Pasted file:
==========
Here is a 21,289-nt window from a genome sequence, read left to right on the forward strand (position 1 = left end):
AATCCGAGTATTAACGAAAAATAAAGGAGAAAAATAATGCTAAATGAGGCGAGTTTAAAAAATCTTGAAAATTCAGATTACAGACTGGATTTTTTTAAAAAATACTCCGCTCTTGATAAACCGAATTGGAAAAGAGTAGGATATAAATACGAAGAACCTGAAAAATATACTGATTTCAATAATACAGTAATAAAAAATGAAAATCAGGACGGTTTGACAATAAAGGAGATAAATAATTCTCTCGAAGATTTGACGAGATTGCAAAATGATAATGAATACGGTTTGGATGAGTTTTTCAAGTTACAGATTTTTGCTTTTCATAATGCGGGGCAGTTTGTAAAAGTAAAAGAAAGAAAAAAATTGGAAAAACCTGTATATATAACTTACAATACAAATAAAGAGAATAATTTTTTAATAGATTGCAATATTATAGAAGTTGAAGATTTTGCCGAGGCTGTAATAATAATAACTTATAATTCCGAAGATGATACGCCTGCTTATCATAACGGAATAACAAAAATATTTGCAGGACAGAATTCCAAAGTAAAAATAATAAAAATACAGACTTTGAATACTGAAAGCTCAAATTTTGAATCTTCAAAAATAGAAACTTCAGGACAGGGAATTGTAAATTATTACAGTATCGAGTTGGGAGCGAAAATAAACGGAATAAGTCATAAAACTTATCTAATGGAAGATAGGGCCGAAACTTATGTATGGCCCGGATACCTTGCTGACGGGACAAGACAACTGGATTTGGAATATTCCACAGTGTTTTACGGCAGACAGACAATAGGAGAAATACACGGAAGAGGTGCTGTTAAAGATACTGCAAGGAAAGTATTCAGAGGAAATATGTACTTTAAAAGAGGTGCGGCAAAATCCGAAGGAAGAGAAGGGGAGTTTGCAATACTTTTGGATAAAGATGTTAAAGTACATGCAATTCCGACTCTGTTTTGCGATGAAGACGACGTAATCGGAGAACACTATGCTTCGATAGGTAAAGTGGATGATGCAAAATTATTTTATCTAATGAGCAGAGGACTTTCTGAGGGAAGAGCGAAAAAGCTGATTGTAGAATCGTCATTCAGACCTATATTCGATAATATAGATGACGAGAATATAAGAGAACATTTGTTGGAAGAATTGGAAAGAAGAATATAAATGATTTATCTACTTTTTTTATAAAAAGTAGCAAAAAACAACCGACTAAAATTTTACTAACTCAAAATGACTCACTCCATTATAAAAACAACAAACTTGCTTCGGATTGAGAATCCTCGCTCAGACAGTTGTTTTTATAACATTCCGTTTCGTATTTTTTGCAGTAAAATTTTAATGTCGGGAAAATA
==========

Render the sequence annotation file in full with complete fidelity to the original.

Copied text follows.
Here is a 21,289-nt window from a genome sequence, read left to right on the forward strand (position 1 = left end):
AATCCGAGTATTAACGAAAAATAAAGGAGAAAAATAATGCTAAATGAGGCGAGTTTAAAAAATCTTGAAAATTCAGATTACAGACTGGATTTTTTTAAAAAATACTCCGCTCTTGATAAACCGAATTGGAAAAGAGTAGGATATAAATACGAAGAACCTGAAAAATATACTGATTTCAATAATACAGTAATAAAAAATGAAAATCAGGACGGTTTGACAATAAAGGAGATAAATAATTCTCTCGAAGATTTGACGAGATTGCAAAATGATAATGAATACGGTTTGGATGAGTTTTTCAAGTTACAGATTTTTGCTTTTCATAATGCGGGGCAGTTTGTAAAAGTAAAAGAAAGAAAAAAATTGGAAAAACCTGTATATATAACTTACAATACAAATAAAGAGAATAATTTTTTAATAGATTGCAATATTATAGAAGTTGAAGATTTTGCCGAGGCTGTAATAATAATAACTTATAATTCCGAAGATGATACGCCTGCTTATCATAACGGAATAACAAAAATATTTGCAGGACAGAATTCCAAAGTAAAAATAATAAAAATACAGACTTTGAATACTGAAAGCTCAAATTTTGAATCTTCAAAAATAGAAACTTCAGGACAGGGAATTGTAAATTATTACAGTATCGAGTTGGGAGCGAAAATAAACGGAATAAGTCATAAAACTTATCTAATGGAAGATAGGGCCGAAACTTATGTATGGCCCGGATACCTTGCTGACGGGACAAGACAACTGGATTTGGAATATTCCACAGTGTTTTACGGCAGACAGACAATAGGAGAAATACACGGAAGAGGTGCTGTTAAAGATACTGCAAGGAAAGTATTCAGAGGAAATATGTACTTTAAAAGAGGTGCGGCAAAATCCGAAGGAAGAGAAGGGGAGTTTGCAATACTTTTGGATAAAGATGTTAAAGTACATGCAATTCCGACTCTGTTTTGCGATGAAGACGACGTAATCGGAGAACACTATGCTTCGATAGGTAAAGTGGATGATGCAAAATTATTTTATCTAATGAGCAGAGGACTTTCTGAGGGAAGAGCGAAAAAGCTGATTGTAGAATCGTCATTCAGACCTATATTCGATAATATAGATGACGAGAATATAAGAGAACATTTGTTGGAAGAATTGGAAAGAAGAATATAAATGATTTATCTACTTTTTTTATAAAAAGTAGCAAAAAACAACCGACTAAAATTTTACTAACTCAAAATGACTCACTCCATTATAAAAACAACAAACTTGCTTCGGATTGAGAATCCTCGCTCAGACAGTTGTTTTTATAACATTCCGTTTCGTATTTTTTGCAGTAAAATTTTAATGTCGGGAAAATA